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German minister call for more funds for companies as debt debate intensifies

·2 min read
FILE PHOTO: German Economy and Climate Minister Robert Habeck visits North Rhine Westphalia

By Riham Alkousaa and Klaus Lauer

BERLIN (Reuters) - The German economy minister on Thursday called for more government funds to support companies as a debate intensifies on whether Berlin should suspend its debt brake next year.

Germany suspended its deficit limit of 0.35% of gross domestic product during the COVID-19 pandemic.

The government introduced several packages this year to help residents and businesses cope with rising inflation, but Economy Minister Robert Habeck said more funds were needed.

"If we take the right measures now, I don't think it should fail because of the money. It would be the wrong political decision," Habeck said at a Berlin industry conference.

He said the ability of German businesses and industry to invest was a little worrying given high energy prices, adding that replacing Russian energy imports will cost Europe's biggest economy some 60 billion euros ($59 billion) in 2022 and 100 billion next year.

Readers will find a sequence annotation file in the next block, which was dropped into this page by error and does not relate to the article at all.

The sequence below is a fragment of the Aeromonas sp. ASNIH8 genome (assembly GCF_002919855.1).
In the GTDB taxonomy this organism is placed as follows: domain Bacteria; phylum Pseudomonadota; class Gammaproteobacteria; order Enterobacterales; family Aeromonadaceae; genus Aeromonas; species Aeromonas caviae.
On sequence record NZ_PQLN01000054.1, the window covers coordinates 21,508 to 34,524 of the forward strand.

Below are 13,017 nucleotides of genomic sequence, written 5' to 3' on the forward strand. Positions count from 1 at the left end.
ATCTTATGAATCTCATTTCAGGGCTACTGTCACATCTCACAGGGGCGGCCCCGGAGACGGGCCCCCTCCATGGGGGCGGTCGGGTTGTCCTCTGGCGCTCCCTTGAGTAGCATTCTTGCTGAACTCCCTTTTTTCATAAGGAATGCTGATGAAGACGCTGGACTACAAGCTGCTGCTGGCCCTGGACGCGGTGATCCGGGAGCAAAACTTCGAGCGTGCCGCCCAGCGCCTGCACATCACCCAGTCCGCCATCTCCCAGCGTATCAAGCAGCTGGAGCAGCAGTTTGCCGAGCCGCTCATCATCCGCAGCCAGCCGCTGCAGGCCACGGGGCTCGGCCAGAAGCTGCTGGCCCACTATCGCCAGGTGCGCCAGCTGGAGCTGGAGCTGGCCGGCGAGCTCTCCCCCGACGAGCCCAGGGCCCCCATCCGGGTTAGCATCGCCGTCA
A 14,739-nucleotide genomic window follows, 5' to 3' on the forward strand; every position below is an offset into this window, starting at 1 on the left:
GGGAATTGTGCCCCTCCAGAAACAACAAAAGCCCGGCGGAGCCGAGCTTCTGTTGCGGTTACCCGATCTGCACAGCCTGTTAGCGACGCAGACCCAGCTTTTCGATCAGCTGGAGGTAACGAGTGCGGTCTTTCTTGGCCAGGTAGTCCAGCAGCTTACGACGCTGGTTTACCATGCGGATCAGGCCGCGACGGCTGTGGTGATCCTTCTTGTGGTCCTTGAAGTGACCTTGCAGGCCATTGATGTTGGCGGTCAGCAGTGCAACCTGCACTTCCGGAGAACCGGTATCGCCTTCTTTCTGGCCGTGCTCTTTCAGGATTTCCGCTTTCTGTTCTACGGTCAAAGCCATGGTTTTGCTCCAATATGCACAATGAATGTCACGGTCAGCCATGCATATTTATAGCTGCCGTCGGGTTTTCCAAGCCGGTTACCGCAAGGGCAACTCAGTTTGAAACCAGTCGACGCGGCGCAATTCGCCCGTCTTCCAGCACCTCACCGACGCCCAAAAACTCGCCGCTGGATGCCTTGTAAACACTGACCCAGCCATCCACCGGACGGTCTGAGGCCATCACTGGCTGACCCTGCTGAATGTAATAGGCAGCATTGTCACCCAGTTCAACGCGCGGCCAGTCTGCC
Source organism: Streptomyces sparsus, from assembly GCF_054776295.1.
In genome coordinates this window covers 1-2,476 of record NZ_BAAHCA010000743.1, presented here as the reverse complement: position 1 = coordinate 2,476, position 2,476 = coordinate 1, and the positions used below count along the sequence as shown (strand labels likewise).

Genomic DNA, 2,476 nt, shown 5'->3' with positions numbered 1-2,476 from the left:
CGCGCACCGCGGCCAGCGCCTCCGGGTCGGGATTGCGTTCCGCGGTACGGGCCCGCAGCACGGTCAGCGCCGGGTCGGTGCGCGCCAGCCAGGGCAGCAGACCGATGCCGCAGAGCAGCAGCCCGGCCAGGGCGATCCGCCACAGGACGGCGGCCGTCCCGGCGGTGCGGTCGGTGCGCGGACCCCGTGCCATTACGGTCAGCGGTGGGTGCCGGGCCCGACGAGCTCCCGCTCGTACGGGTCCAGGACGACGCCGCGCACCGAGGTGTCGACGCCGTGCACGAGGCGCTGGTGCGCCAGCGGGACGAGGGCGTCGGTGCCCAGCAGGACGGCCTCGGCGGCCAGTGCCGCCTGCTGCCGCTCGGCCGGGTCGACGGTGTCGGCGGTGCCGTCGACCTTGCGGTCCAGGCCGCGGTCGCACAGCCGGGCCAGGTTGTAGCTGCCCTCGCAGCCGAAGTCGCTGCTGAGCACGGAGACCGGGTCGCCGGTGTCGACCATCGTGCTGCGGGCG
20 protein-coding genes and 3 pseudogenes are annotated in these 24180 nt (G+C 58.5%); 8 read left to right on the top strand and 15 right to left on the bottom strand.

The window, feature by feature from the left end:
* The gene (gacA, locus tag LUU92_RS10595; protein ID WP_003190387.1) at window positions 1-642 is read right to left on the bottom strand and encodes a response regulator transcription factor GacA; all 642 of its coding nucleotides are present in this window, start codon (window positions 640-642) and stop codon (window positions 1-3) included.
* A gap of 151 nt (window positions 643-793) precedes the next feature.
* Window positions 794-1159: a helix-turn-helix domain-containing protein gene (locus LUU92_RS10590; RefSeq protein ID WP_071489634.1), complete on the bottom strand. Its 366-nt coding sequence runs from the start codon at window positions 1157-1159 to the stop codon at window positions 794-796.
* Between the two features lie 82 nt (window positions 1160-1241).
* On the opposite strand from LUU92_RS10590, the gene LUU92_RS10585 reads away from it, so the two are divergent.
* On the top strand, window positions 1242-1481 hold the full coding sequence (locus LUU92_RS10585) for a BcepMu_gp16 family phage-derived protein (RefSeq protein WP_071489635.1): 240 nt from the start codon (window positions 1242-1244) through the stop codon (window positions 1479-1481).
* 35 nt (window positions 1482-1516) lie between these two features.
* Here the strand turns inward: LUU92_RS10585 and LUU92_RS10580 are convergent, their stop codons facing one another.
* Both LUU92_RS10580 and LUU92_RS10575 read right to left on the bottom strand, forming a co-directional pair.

"It has to be done quickly, otherwise it will be too late," he said.

His comments reflect differences within the ruling coalition government where the liberal FDP party oversees the government's coffers.

Earlier on Thursday, Finance Minister Christian Lindner defended his position in sticking to his plan to return to the nation's constitutionally enshrined debt brake next year - even if it is a lonely position.

"According to the current state of things, this is not only possible but also imperative," Lindner said at an insurance industry conference.

However, he said a further suspension of the borrowing limits could be a "last resort" in the event of some unforeseen, catastrophic development.

Germany must not make a norm out of this, Lindner said, adding "even if it makes me feel a little lonelier".

Lindner has previously said planned relief measures were possible within existing budget plans for 2022 and 2023 as inflation boosted tax revenues.

However, government costs are mounting given exploding energy prices.

($1 = 1.0120 euros)

(Reporting by Riham Alkousaa Klaus Lauer and Christian Kraemer; Writing by Rachel More and Riham Alkousaa; Editing by Alex Richardson and Lisa Shumaker)